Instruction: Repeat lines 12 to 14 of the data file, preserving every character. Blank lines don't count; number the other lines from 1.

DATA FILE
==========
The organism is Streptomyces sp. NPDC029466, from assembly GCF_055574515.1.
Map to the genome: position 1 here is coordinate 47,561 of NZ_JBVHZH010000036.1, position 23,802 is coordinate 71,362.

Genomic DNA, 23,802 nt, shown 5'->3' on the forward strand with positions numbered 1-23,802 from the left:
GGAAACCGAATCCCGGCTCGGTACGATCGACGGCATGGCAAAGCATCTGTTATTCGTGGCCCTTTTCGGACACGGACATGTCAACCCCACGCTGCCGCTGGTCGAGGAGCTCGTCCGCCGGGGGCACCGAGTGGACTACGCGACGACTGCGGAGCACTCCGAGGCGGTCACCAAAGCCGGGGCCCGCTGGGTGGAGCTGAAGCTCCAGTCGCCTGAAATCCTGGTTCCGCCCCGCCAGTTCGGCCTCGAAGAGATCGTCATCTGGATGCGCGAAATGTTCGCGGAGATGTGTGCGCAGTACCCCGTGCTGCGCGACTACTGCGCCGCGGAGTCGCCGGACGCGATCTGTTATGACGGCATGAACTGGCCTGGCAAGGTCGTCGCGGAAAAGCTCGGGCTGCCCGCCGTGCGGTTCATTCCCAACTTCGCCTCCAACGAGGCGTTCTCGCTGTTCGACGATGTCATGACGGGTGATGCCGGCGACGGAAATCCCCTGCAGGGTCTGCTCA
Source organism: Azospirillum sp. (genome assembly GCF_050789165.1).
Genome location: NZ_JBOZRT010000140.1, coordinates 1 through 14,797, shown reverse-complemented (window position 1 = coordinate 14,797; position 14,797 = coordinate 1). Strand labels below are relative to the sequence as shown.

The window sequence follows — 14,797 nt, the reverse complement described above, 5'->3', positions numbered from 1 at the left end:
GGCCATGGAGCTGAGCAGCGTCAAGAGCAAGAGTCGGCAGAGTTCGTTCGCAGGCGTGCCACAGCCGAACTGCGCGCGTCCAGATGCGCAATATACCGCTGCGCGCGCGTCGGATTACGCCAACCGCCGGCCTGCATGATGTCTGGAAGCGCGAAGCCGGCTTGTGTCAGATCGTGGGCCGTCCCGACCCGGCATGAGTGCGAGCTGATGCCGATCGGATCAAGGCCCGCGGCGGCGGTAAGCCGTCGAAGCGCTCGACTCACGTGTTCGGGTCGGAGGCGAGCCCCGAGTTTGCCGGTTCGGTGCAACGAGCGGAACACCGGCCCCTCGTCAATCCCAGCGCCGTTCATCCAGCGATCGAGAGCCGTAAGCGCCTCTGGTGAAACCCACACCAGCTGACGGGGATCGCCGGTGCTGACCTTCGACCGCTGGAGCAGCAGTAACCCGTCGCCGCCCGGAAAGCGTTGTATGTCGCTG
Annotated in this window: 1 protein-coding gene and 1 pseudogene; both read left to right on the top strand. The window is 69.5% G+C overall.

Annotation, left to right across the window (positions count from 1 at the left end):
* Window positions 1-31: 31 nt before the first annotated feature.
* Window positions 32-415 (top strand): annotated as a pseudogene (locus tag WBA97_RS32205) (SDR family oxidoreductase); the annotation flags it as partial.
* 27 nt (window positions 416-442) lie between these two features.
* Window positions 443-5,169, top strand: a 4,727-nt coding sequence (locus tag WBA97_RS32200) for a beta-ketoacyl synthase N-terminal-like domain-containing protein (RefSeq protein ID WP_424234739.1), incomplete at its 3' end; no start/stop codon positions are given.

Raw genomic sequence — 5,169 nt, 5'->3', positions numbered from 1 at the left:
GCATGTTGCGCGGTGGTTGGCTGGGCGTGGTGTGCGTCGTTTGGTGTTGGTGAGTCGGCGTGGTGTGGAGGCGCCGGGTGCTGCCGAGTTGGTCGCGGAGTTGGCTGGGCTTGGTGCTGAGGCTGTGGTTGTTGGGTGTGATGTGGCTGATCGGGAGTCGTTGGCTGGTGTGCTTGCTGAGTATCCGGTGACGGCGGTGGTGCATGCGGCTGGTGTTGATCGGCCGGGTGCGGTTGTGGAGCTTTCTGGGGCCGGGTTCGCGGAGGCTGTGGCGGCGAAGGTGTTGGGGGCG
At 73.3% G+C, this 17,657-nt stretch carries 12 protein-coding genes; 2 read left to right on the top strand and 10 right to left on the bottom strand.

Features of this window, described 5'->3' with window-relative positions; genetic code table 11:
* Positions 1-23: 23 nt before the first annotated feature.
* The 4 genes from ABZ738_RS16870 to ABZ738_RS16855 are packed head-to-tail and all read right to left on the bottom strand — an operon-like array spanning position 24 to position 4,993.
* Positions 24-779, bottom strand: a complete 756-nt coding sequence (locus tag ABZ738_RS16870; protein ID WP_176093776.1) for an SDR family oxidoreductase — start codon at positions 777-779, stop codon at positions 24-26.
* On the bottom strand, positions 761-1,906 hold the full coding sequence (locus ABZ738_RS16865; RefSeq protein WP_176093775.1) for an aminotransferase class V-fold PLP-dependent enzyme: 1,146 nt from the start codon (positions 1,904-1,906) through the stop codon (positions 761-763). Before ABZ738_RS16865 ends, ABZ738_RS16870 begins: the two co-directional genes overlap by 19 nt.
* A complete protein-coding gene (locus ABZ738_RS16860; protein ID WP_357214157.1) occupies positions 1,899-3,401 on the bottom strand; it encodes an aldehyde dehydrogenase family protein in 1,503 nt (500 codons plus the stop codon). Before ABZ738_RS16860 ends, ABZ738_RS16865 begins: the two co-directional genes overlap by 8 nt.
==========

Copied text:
* Window positions 32-415 (top strand): annotated as a pseudogene (locus tag WBA97_RS32205) (SDR family oxidoreductase); the annotation flags it as partial.
* 27 nt (window positions 416-442) lie between these two features.
* Window positions 443-5,169, top strand: a 4,727-nt coding sequence (locus tag WBA97_RS32200) for a beta-ketoacyl synthase N-terminal-like domain-containing protein (RefSeq protein ID WP_424234739.1), incomplete at its 3' end; no start/stop codon positions are given.